The Queen works well. The scenes with the necromancer and John C. Reilly heading off to slay a sea monster are perfect pieces of heroic questing, before the story abruptly kills Reilly and doglegs off in a different direction. This is probably the weaker of the stories by a fraction. Salma Hayek doesn’t quite get enough screen time and the show fails to make the best use of her great screen presence. The two boys are fascinating together and their separation comes tragically but the climactic fight with the bat creature feels like a payoff that fails to fully satisfy, least of all in that it leaves Salma Hayek’s fate unspecified.
The Two Old Women is a fascinating piece that would normally play out as a children’s tale but is relayed in adult terms. What strikes about the piece is the contrast and cruelties – the doddery Shirley Henderson wandering about the palace trying to find her sister and not understanding as Stacy Martin tries to shoo her away as an embarrassment; the pure nastiness of the ending where Henderson takes her sister’s claims about the rejuvenation process seriously and wanders through the town offering to pay people to flay her and we then see her staggering back skinned.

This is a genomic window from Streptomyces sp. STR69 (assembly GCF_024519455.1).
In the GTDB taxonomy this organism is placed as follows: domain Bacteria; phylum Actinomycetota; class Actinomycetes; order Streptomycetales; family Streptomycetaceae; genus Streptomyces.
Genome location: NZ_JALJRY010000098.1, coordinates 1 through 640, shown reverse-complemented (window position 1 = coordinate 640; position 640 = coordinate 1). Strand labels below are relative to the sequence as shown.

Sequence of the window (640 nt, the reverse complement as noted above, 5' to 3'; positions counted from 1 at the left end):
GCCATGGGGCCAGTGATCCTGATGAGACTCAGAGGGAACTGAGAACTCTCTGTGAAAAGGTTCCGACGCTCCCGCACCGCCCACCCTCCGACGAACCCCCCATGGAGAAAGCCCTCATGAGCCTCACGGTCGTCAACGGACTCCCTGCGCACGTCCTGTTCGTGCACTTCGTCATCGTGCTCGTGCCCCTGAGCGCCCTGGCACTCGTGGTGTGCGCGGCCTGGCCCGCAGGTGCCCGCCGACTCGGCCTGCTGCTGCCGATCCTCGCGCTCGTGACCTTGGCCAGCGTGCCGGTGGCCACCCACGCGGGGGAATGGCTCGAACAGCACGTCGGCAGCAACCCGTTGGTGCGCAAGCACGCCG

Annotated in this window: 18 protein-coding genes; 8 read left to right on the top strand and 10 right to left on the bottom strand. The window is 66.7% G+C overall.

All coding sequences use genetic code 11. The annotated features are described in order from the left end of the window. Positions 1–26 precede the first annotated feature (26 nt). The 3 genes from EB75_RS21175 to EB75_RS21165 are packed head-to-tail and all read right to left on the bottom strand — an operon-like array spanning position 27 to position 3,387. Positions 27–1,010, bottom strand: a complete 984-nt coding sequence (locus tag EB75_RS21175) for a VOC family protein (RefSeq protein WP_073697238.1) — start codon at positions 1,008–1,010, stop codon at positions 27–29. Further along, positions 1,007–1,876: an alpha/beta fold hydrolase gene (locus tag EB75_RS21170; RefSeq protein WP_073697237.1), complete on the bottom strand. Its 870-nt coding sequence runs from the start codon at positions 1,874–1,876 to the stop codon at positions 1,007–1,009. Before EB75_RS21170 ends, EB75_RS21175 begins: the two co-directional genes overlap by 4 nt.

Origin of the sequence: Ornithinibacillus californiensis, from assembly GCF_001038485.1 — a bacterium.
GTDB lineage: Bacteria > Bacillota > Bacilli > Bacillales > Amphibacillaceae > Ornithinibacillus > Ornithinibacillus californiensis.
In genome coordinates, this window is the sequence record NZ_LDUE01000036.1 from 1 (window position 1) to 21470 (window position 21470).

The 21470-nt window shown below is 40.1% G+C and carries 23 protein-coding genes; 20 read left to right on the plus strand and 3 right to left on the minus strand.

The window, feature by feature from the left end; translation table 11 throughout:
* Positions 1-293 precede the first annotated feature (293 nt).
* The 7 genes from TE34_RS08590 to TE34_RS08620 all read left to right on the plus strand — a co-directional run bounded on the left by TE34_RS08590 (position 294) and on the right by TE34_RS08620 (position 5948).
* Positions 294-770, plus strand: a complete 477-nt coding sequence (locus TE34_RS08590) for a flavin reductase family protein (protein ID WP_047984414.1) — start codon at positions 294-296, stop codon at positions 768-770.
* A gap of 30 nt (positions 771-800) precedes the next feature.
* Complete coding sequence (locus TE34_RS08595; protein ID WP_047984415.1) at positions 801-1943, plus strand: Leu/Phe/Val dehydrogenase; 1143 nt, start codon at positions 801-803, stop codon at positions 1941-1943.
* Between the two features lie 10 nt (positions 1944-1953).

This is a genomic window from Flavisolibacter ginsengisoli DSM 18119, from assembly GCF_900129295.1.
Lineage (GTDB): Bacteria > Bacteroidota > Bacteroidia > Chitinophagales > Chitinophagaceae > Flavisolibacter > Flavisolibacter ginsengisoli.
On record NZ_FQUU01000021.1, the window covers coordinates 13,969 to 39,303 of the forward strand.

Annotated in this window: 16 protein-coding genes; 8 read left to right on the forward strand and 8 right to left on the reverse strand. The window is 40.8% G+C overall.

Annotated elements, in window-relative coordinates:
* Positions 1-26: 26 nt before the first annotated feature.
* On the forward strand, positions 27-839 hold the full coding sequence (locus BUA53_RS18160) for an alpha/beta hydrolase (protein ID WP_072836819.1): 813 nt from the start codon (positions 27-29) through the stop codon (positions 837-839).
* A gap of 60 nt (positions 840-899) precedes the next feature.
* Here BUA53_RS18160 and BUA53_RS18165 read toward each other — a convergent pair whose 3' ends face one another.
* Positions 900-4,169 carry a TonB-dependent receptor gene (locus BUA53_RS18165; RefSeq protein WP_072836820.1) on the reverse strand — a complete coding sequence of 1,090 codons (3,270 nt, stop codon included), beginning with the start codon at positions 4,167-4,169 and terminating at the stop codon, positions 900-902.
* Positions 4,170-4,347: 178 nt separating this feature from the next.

The episode I felt worked the best was The Flea. Like The Queen this is a story that heads in a particular direction then veers off to tell a different story. The first part involves the peculiar relationship between king Toby Jones and his pet flea, which starts as a normal flea and we then rather alarmingly see grown to the size of a large dog. This thread of story is then abandoned and we jump into another in which Jones holds a competition for his daughter’s hand for whomever can guess what type of skin the flea’s hide is, which is won by an ogre. The best scenes are the ones with the princess attempting to escape the ogre’s mountainside cave, her salvation from a travelling band of circus gypsies, being carried away by the tightrope walker, and pursued by the ogre, reaching a very satisfying end with her finally escaping the ogre’s control and returning bloodied to her father’s court.
US release trailer here:-